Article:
LOW-GRADE INFLAMMATION AND MUSCULOSKELETAL DISEASES

Hello and happy Monday! Today I decided to write about low-grade inflammation. I’ll divide this post to two parts and in this first part I’ll provide general information about low-grade inflammation and try to define it. I’ll also try to point out which kind of diseases low-grade inflammation could be linked to. In the second part I’ll outline the principles for the lifestyle and habits that can relieve and/or prevent low-grade inflammation. Low-grade inflammation has recently been quite a lot in the headlines in different contexts. For example it has been brought to the discourse on lifestyle related diseases and other chronic diseases. It has been been brought up that musculoskeletal diseases like osteoarthritis or back problems could be partly linked to low-grade inflammation. In the viewpoint of naprapathy this is quite interesting as we deal with these musculoskeletal problems. There remains quite a lot of scientific research on this subject. In different studies there is promising evidence for example on dietary changes in the osteoarthritis treatment.

What inflammation? Low-grade inflammation means constant small inflammatory state in the body. In this state inflammatory agents can be found if tested in laboratory. Examples of these inflammatory agents are for example prostaglandins, tumor necrosis factor, free oxygen radicals and bradykinin. These same inflammatory agents are secreted when there is a tissue injury for example a wound in a finger. When there is for example that wound in the finger the inflammatory agents sensitize the pain receptors which makes you to guard the site of the injury and like this enables the healing process to take place. If one would oversimplify things it would be easy to assume that if there is constantly these inflammatory agents during the low-grade inflammation, it would lead to chronic pain. Of course it’s quite naive to make straightforward conclusions like this because for instance the contents of the the inflammatory agents are totally different in these two conditions. Anyways what we can do, we can ask the question what if the low-grade inflammation is tolerated for longer period of time?

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Inflammation – the two sides of the same coin. If we take a step back and try to figure out the beneficial aspects of the inflammatory reaction in the tissues and delve into the biological base of it we find that inflammation is actually natural and useful process in the body. The tissue injuries heal through a certain process that has different phases. Roughly there are four phases. The first phase is coagulation. For example if there is a wound in a finger the blood starts to coagulate there. The second phase is a local inflammation in the wound area. In the third phase the cells start to proliferate and in the forth phase the remodeling of the injury area takes place through the production of scar tissue and new for example skin tissue. So no need to think inflammation is only a bad thing. It has many important implications in the body. The important thing to note is the timeline. Inflammation induced by a tissue injury in a healthy person resolves spontaneously during the injury healing process.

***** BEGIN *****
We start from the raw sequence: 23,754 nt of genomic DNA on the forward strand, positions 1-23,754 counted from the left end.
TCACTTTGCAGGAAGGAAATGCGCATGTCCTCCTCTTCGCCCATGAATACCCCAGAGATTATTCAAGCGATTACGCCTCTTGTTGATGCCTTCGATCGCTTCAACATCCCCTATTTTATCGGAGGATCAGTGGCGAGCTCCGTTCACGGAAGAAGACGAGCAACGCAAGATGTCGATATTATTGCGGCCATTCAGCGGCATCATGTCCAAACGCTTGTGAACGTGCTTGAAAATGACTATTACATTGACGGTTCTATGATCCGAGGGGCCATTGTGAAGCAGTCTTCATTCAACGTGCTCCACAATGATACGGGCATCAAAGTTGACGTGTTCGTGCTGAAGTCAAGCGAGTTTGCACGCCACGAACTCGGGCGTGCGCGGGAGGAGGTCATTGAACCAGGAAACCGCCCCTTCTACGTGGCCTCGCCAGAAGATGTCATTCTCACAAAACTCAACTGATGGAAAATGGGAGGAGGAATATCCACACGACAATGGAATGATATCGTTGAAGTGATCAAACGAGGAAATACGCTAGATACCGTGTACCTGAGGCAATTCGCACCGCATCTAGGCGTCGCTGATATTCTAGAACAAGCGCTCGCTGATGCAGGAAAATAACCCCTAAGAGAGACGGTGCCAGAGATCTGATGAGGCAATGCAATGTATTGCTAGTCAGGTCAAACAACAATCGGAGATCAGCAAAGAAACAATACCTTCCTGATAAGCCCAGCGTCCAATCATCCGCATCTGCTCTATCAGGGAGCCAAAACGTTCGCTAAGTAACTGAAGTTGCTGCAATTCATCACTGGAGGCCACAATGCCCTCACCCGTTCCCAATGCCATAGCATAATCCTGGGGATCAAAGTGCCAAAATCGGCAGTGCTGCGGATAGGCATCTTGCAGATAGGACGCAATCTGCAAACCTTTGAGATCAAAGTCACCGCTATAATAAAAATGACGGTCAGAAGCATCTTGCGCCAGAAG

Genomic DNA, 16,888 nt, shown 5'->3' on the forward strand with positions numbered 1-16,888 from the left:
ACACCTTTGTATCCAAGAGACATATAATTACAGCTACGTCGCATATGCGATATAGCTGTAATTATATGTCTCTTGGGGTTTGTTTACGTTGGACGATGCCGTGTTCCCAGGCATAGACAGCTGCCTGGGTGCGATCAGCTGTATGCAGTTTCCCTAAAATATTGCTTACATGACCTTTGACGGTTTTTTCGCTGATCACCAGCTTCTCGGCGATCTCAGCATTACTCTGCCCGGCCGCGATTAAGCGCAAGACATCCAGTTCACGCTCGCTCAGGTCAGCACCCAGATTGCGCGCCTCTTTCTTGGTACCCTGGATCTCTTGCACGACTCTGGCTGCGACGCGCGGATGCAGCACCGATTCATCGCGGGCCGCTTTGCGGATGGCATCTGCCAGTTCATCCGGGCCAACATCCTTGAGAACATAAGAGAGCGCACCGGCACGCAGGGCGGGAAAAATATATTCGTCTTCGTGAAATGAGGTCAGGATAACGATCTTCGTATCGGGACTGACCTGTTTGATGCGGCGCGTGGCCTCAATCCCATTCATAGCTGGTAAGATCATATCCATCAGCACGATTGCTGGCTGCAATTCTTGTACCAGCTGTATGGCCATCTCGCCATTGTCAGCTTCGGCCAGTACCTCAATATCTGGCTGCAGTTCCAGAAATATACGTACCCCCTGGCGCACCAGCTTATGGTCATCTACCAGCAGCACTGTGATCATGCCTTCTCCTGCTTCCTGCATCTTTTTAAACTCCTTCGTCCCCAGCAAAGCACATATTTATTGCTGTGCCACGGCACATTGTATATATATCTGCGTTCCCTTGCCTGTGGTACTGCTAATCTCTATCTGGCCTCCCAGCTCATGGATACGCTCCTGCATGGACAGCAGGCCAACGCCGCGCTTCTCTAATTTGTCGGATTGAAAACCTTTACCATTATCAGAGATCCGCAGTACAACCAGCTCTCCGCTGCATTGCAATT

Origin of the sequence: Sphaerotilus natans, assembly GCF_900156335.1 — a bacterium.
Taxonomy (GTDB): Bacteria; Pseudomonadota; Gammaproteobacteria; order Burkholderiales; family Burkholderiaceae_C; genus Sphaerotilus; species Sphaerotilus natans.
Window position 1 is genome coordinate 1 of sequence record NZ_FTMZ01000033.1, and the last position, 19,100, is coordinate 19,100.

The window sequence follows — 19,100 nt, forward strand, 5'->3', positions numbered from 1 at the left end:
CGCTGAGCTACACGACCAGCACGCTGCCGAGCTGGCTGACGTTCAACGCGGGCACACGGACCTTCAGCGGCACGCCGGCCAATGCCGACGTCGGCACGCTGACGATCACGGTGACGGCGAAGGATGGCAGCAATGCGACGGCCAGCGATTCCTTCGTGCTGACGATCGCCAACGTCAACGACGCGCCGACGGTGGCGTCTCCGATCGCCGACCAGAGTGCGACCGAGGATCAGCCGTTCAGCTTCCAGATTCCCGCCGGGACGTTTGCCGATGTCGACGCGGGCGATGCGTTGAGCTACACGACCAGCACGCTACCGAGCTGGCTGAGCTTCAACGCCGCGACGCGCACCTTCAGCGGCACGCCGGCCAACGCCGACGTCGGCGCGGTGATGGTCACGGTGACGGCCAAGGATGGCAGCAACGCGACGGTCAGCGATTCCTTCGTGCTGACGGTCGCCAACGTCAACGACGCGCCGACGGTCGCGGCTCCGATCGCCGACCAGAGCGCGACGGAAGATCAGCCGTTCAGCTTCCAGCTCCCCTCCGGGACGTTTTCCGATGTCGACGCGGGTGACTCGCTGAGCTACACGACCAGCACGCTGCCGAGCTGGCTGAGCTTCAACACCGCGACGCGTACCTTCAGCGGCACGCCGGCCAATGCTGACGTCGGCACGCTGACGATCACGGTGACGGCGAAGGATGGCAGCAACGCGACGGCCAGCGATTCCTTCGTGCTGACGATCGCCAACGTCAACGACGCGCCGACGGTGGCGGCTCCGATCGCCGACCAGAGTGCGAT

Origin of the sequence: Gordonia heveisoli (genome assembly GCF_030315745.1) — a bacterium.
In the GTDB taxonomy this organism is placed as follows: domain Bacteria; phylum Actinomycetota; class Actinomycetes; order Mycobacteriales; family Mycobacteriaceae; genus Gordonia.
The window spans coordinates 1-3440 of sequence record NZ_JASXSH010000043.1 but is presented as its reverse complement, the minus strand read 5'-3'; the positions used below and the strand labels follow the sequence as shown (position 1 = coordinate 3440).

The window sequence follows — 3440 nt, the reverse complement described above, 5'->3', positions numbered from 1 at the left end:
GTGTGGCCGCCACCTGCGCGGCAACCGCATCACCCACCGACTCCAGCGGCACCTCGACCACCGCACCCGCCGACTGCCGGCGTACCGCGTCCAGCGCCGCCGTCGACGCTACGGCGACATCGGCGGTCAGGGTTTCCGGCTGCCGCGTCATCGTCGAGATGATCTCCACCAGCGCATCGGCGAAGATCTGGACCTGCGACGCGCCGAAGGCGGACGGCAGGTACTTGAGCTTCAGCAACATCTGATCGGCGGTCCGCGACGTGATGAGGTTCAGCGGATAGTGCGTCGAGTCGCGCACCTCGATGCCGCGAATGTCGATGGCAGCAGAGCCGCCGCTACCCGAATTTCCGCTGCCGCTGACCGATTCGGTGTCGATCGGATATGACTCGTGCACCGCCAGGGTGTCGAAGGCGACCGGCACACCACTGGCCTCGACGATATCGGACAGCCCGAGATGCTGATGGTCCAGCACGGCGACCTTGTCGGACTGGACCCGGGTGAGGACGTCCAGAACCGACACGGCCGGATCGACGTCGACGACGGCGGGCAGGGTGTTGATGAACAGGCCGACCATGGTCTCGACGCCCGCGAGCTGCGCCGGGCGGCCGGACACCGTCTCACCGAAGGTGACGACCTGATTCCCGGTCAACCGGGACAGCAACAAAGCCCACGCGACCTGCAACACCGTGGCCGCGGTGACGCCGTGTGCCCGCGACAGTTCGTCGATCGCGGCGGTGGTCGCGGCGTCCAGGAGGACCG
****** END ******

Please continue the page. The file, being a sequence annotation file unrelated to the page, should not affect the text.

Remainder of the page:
What if there are constantly inflammatory agents in the body? It has been proposed that this could predispose to musculoskeletal pain for example osteoarthritis or rheumatoid arthritis. However there is still a debate in the scientific research if the low-grade inflammation is a partial reason to osteoarthritis or whether low-grade inflammation is rather the consequence of the unfavorable stress to the joints. It has been also proposed that many inflammatory diseases would be partially linked to low-grade inflammation. These are for example inflammatory bowel diseases, fibromyalgia, type II diabetes, Alzheimers disease and heart and vascular diseases.

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The western lifestyle and diet predisposes to the low-grade inflammation. Low-grade inflammation can develop if the omega-3 and omega-6 ratio isn’t optimal and the diet is plain and contains a lot of processed foods and lacks vegetables and fruits. Also passive lifestyle, obesity, smoking and stress could be contributing factors to low-grade inflammation. Therefore this is not really anything new. I’m sure most of us know already knows this. As a conclusion I might say that low-grade inflammation is one of those things you can really influence with your own lifestyle choices. To some of us this might be liberating but others might feel anxious. It’s liberating that you can influence yourself to your own health but on the other hand it’s challenging to change ones habits and this might make you feel anxious. In the second part of this post my aim is to compile practical advice considering lifestyle to alleviate or prevent low-grade inflammation.

Thank you for stopping by!

Have an amazing day!

Picture sources:

http://www.terve.fi/tulehdussairaudet/74318-reaktiivisten-artriittien-takaa-loytyy-joukko-bakteereita

Eat your way to a better recovery, is there a way?

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